Lost Library of Ivan the Terrible

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The Lost Library of the Moscow Tsars also known as the "Golden Library," is a library speculated to have been created by Ivan III (the Great) of Russia in the sixteenth century.[1] It is also known as the Library of Ivan IV (Ivan the Terrible) to whom it is believed the disappearance of the library is attributed. The lost library is thought to contain rare Greek, Latin, and Egyptian works from the Libraries of Constantinople and Alexandria, as well as second century Chinese texts and manuscripts from Ivan IV's own era. The library has been historically placed as being underneath the Kremlin and has been a source of interest for researchers, archaeologists, treasure hunters, and historical figures like Peter the Great and Napoleon Bonaparte. Under Ivan IV's rule the library's legend had grown. Myths surrounding the library include: Ivan cursing the library before his death causing blindness to those that came close to locating the library and Ivan attempting to have scholars translate the ancient texts in order to gain knowledge of black magic.[1]

History[edit]

The earliest reference to the lost library was in 1518 when Michail Tripolis known widely as Maximus the Greek was sent to Russia and came into contact with Moscow Grand Prince Vasili III, the son of Ivan III. Tripolis' reputation as a scholar and translator of works like the Psalter into Russian brought him to the attention of Vasili III.[2] It was in a meeting between Michail and Vasili wherein it is described that "countless multitudes of Greek books" were shown to Michail by Vasili III. A Russian contemporary of Michail wrote a biography of him called "The Tale of Maxim the Philosopher." This biographer, Prince Kurbskii, a member of the Moscow nobility, detailed this meeting between Michail and Vasili III. Kurbskii wrote that "Maxim was astounded and impressed, and assured the prince that even in Greece he had never seen so many Greek books."[3]:304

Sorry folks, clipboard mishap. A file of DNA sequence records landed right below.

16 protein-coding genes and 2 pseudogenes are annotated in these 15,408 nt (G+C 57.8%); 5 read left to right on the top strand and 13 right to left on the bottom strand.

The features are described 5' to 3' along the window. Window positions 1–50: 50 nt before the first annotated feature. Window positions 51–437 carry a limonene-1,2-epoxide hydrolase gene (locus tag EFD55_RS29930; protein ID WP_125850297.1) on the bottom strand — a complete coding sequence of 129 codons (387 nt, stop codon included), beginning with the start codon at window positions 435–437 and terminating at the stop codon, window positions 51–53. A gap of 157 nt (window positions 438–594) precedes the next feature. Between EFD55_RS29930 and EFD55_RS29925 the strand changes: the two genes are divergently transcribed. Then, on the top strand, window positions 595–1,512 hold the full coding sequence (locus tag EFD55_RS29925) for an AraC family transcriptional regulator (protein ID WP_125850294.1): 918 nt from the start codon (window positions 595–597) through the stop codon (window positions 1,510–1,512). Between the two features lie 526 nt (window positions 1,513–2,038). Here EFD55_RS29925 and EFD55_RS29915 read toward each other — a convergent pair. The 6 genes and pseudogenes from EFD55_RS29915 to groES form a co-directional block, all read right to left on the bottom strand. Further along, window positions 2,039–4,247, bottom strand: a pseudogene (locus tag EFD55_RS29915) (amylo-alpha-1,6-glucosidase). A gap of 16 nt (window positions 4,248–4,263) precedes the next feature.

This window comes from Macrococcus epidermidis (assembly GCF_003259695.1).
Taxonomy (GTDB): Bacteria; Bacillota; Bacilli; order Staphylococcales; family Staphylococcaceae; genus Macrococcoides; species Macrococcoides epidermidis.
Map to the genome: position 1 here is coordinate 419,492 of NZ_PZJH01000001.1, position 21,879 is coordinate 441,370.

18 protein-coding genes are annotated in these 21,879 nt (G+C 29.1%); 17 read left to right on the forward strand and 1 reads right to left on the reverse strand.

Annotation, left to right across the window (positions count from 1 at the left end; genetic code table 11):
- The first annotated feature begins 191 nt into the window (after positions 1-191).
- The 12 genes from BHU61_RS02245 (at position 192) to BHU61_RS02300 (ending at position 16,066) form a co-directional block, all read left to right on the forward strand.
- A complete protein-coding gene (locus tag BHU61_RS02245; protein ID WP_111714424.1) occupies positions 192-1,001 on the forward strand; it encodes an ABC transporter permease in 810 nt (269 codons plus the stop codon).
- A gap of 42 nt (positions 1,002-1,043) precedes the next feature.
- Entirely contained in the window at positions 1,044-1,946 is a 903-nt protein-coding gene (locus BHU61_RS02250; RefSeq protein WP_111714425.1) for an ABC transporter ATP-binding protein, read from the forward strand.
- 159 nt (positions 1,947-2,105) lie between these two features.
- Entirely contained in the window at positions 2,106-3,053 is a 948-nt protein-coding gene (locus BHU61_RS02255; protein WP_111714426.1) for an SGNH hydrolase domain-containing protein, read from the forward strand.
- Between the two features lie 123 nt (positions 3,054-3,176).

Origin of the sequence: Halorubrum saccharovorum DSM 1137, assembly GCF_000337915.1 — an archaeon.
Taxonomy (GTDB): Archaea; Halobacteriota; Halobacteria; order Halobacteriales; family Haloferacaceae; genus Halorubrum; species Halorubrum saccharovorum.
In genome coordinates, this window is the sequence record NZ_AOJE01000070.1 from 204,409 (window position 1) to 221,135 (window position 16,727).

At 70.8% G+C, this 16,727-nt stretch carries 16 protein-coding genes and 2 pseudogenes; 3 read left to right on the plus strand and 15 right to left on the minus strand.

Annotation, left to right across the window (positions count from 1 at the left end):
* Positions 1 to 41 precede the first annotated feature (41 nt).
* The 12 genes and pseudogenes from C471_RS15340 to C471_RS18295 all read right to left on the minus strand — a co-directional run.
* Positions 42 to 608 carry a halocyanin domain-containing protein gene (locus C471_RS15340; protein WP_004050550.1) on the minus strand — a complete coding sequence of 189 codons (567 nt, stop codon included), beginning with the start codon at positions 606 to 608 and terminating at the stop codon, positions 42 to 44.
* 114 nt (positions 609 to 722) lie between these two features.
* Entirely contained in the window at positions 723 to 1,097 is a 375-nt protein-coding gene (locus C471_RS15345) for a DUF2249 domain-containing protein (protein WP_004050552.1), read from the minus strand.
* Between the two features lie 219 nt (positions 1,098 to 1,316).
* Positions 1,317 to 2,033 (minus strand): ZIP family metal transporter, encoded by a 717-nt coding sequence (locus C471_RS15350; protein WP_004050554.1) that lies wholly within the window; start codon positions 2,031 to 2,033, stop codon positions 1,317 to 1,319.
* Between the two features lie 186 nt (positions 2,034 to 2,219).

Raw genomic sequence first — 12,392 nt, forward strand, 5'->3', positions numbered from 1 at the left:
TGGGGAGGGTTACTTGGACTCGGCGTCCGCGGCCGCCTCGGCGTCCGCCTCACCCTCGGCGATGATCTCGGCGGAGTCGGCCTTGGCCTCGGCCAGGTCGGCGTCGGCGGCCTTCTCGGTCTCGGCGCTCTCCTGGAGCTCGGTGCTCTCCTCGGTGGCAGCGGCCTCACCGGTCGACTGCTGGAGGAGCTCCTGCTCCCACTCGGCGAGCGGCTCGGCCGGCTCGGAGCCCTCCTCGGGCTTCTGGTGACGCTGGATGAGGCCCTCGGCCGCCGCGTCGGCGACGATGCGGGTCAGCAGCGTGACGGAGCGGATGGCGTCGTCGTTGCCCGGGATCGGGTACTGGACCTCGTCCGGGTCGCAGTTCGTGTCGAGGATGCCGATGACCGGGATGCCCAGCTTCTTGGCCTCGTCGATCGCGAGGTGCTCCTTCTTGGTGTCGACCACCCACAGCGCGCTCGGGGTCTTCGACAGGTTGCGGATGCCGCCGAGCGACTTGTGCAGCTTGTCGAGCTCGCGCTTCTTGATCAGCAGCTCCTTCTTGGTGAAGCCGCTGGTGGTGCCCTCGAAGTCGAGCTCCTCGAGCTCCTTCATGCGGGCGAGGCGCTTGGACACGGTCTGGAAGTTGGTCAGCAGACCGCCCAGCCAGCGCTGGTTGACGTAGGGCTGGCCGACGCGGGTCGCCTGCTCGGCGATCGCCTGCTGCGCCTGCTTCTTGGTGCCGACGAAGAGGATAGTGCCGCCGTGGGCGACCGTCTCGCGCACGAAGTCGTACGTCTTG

Close to eighty years after Kurbskii wrote Maximus the Greek's biography the next mention of the lost library as well as a location appeared. Livonian writer Franz Nyenstadt wrote about Johannes Wetterman, a German Protestant minister who established a church in Russia and met with Ivan IV. Ivan IV purportedly had been hiding multitudes of weapons underneath the Kremlin. Some of the weapons were actually discovered in 1978 by Soviet construction workers working on the subway.[4] Wetterman was summoned by Ivan IV not to look at a weapons arsenal but to look at ancient books that had been secured in a locked storeroom somewhere inside the Kremlin for well over a hundred years. Wetterman and three other Germans and three Russian officials were told to conduct a survey of the works. Wetterman noted that there were many works present that were only referenced in passing by other scholars because they had been either destroyed in fires or lost during wars previously. Wetterman was offered the opportunity to work with and translate a book found in the survey. Wetterman however was afraid that taking such an assignment would lead to more work which would keep him in Moscow indefinitely. The works were then locked away again in the underground Kremlin perhaps to protect them from potential fires.